They braved sexual torture which made headlines a few days ago. But now, the survivors of Karjat shelter home sexual abuse are being victimised by the police. Contravention of law and insensitivity in handling the case have traumatised these children further.
Activists have lamented the police insensitivity and demanded that the case be shifted outside Raigad district.
“Though the children have deposed before the Child Welfare Committee in the presence of the police, policemen are still knocking on the doors of the affected children. When they go unannounced to these children’s homes, they expose the family to the community, which then recognises the victim. Furthermore, the police make the children narrate the instances again and again, traumatising them. Also, they record the statements in the absence of a counsellor,” said Anuradh Sahasrabuddhe, director of the Pune-based Dnyan Devi-Childline.
The constant hounding of the survivors by mediapersons too has put the family members and the children under stress, activists said. “How did the journalists get the addresses of these children?” an activist asked.
The provisions of the new POCSO (Protection of Children from Sexual Offences) Act make it clear that the police should record the statement of the children at a place convenient to the latter, and in the presence of a counsellor and/or people the children are comfortable with. The purpose of the legislation is to keep the privacy of the survivors intact, and to protect them from further trauma.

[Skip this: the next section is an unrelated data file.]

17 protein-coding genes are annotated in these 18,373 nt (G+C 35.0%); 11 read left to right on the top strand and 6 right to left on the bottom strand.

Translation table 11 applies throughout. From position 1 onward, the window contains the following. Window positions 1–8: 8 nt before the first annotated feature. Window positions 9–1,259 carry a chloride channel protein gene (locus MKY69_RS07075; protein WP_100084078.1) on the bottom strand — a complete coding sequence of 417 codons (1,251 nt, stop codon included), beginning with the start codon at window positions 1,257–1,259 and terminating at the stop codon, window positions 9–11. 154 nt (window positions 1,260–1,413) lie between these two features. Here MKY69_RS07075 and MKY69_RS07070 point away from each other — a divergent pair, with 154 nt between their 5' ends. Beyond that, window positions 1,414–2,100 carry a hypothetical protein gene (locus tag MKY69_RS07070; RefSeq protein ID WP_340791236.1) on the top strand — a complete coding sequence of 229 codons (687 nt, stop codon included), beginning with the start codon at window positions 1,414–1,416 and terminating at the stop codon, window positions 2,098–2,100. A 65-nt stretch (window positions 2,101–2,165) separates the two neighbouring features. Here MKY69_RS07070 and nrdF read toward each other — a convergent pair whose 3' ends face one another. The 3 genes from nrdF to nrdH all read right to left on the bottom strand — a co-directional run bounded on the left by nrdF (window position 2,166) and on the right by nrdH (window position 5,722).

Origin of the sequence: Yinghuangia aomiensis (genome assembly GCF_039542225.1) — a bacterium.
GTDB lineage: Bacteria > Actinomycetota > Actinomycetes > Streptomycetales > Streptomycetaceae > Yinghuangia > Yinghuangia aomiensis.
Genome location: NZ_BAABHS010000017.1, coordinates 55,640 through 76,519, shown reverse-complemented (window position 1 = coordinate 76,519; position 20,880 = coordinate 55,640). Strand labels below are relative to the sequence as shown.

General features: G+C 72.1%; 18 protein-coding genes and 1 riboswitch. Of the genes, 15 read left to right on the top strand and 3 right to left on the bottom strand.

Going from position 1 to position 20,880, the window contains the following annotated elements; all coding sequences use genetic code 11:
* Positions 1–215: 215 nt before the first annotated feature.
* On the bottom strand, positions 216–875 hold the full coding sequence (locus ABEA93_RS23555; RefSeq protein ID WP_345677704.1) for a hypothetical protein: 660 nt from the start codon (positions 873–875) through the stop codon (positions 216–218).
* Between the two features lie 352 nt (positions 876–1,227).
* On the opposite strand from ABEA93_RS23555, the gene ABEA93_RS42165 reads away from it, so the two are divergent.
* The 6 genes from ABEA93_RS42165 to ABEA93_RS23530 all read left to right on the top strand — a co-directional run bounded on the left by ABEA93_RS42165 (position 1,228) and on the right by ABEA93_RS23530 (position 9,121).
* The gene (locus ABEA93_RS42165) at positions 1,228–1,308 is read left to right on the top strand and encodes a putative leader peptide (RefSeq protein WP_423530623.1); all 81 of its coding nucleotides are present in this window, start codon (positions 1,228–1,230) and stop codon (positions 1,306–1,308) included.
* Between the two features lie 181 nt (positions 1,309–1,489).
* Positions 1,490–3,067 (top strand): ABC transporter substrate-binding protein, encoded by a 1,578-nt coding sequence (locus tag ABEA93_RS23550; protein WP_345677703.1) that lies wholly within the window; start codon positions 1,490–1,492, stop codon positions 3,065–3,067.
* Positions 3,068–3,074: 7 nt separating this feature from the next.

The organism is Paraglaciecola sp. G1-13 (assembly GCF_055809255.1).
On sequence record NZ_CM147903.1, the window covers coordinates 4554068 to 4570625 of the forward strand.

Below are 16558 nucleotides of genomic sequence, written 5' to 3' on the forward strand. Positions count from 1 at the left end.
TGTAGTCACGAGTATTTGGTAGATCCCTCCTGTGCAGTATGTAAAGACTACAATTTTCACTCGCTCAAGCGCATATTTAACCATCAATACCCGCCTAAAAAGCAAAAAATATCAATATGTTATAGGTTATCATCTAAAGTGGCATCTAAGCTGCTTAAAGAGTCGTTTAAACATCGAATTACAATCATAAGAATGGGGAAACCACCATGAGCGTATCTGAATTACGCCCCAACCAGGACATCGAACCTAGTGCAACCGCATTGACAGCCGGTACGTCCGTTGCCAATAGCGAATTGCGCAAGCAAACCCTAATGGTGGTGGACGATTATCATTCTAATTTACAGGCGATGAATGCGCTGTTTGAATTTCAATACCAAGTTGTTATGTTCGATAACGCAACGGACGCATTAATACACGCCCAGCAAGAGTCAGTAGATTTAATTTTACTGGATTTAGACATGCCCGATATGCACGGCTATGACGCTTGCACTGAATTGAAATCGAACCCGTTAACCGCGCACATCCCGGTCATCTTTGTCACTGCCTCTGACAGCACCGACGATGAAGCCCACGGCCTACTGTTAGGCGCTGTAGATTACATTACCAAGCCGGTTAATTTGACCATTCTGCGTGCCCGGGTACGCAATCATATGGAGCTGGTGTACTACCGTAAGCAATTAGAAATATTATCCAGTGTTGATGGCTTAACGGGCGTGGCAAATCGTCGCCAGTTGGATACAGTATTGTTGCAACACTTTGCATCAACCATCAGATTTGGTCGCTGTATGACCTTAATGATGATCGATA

But at various stages of investigation, the police have blatantly violated the provisions of the POCSO Act. Initially, the victims and the accused were made to travel together in the same police vehicle during medical test and production before the court. Section 24(3) of the POCSO Act states that the police should ensure the victim does not come in touch with the accused during investigation and questioning.
The complainant, Childline, has claimed that though 10 children had deposed before the Child Welfare Committee, the police again approached at least six of them, without notice and a counsellor.
Raigad Superintendent of Police Ankush Shinde claimed that the police re-recorded the statement of only one accused. He said the police would from now on approach the affected children only when they were comfortable with them.
Maharashtra Director-General of Police Sanjeev Dayal said that he would look into the matter.